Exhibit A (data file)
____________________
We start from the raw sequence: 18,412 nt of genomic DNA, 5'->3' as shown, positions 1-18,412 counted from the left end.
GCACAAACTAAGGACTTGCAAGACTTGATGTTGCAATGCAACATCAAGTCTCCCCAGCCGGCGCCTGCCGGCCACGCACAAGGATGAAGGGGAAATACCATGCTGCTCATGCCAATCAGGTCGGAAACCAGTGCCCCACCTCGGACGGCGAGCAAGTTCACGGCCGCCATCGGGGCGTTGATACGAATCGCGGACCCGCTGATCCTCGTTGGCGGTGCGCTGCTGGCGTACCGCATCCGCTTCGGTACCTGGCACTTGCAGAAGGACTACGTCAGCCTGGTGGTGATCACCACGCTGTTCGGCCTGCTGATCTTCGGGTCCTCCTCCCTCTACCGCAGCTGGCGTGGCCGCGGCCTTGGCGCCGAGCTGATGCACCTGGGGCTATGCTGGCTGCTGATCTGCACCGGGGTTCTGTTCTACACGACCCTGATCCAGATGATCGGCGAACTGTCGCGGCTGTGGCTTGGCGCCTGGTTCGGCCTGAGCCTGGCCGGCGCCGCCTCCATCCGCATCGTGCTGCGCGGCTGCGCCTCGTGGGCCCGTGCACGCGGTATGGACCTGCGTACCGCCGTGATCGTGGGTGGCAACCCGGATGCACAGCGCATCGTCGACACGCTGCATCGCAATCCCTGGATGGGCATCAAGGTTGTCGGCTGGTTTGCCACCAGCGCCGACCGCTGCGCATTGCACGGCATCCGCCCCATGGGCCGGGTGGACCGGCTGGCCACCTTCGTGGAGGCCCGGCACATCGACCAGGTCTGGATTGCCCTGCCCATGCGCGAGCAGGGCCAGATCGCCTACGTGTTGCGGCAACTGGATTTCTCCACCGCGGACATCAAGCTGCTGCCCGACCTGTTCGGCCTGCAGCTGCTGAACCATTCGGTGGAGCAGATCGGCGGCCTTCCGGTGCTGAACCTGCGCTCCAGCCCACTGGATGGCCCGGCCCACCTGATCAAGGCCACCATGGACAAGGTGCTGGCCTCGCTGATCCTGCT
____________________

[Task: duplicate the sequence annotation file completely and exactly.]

We start from the raw sequence: 18,412 nt of genomic DNA, 5'->3' as shown, positions 1-18,412 counted from the left end.
GCACAAACTAAGGACTTGCAAGACTTGATGTTGCAATGCAACATCAAGTCTCCCCAGCCGGCGCCTGCCGGCCACGCACAAGGATGAAGGGGAAATACCATGCTGCTCATGCCAATCAGGTCGGAAACCAGTGCCCCACCTCGGACGGCGAGCAAGTTCACGGCCGCCATCGGGGCGTTGATACGAATCGCGGACCCGCTGATCCTCGTTGGCGGTGCGCTGCTGGCGTACCGCATCCGCTTCGGTACCTGGCACTTGCAGAAGGACTACGTCAGCCTGGTGGTGATCACCACGCTGTTCGGCCTGCTGATCTTCGGGTCCTCCTCCCTCTACCGCAGCTGGCGTGGCCGCGGCCTTGGCGCCGAGCTGATGCACCTGGGGCTATGCTGGCTGCTGATCTGCACCGGGGTTCTGTTCTACACGACCCTGATCCAGATGATCGGCGAACTGTCGCGGCTGTGGCTTGGCGCCTGGTTCGGCCTGAGCCTGGCCGGCGCCGCCTCCATCCGCATCGTGCTGCGCGGCTGCGCCTCGTGGGCCCGTGCACGCGGTATGGACCTGCGTACCGCCGTGATCGTGGGTGGCAACCCGGATGCACAGCGCATCGTCGACACGCTGCATCGCAATCCCTGGATGGGCATCAAGGTTGTCGGCTGGTTTGCCACCAGCGCCGACCGCTGCGCATTGCACGGCATCCGCCCCATGGGCCGGGTGGACCGGCTGGCCACCTTCGTGGAGGCCCGGCACATCGACCAGGTCTGGATTGCCCTGCCCATGCGCGAGCAGGGCCAGATCGCCTACGTGTTGCGGCAACTGGATTTCTCCACCGCGGACATCAAGCTGCTGCCCGACCTGTTCGGCCTGCAGCTGCTGAACCATTCGGTGGAGCAGATCGGCGGCCTTCCGGTGCTGAACCTGCGCTCCAGCCCACTGGATGGCCCGGCCCACCTGATCAAGGCCACCATGGACAAGGTGCTGGCCTCGCTGATCCTGCT